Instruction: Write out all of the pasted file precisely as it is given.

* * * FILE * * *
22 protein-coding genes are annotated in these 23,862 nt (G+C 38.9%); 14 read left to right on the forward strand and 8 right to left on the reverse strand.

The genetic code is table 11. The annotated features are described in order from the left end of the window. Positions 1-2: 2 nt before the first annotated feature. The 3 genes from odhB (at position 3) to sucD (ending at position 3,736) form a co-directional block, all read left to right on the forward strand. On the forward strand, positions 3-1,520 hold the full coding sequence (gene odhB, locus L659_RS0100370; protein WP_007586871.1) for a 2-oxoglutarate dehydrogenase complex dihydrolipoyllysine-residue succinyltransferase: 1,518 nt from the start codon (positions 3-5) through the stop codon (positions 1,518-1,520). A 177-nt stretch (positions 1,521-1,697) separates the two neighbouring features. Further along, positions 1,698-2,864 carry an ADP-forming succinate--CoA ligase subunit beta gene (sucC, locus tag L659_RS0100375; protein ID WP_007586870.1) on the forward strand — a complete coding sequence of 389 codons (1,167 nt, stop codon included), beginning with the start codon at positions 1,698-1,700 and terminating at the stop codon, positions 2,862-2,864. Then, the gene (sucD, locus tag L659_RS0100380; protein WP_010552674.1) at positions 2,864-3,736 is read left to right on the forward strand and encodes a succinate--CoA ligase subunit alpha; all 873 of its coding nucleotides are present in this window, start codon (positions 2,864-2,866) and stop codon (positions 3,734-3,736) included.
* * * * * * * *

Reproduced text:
22 protein-coding genes are annotated in these 23,862 nt (G+C 38.9%); 14 read left to right on the forward strand and 8 right to left on the reverse strand.

The genetic code is table 11. The annotated features are described in order from the left end of the window. Positions 1-2: 2 nt before the first annotated feature. The 3 genes from odhB (at position 3) to sucD (ending at position 3,736) form a co-directional block, all read left to right on the forward strand. On the forward strand, positions 3-1,520 hold the full coding sequence (gene odhB, locus L659_RS0100370; protein WP_007586871.1) for a 2-oxoglutarate dehydrogenase complex dihydrolipoyllysine-residue succinyltransferase: 1,518 nt from the start codon (positions 3-5) through the stop codon (positions 1,518-1,520). A 177-nt stretch (positions 1,521-1,697) separates the two neighbouring features. Further along, positions 1,698-2,864 carry an ADP-forming succinate--CoA ligase subunit beta gene (sucC, locus tag L659_RS0100375; protein ID WP_007586870.1) on the forward strand — a complete coding sequence of 389 codons (1,167 nt, stop codon included), beginning with the start codon at positions 1,698-1,700 and terminating at the stop codon, positions 2,862-2,864. Then, the gene (sucD, locus tag L659_RS0100380; protein WP_010552674.1) at positions 2,864-3,736 is read left to right on the forward strand and encodes a succinate--CoA ligase subunit alpha; all 873 of its coding nucleotides are present in this window, start codon (positions 2,864-2,866) and stop codon (positions 3,734-3,736) included.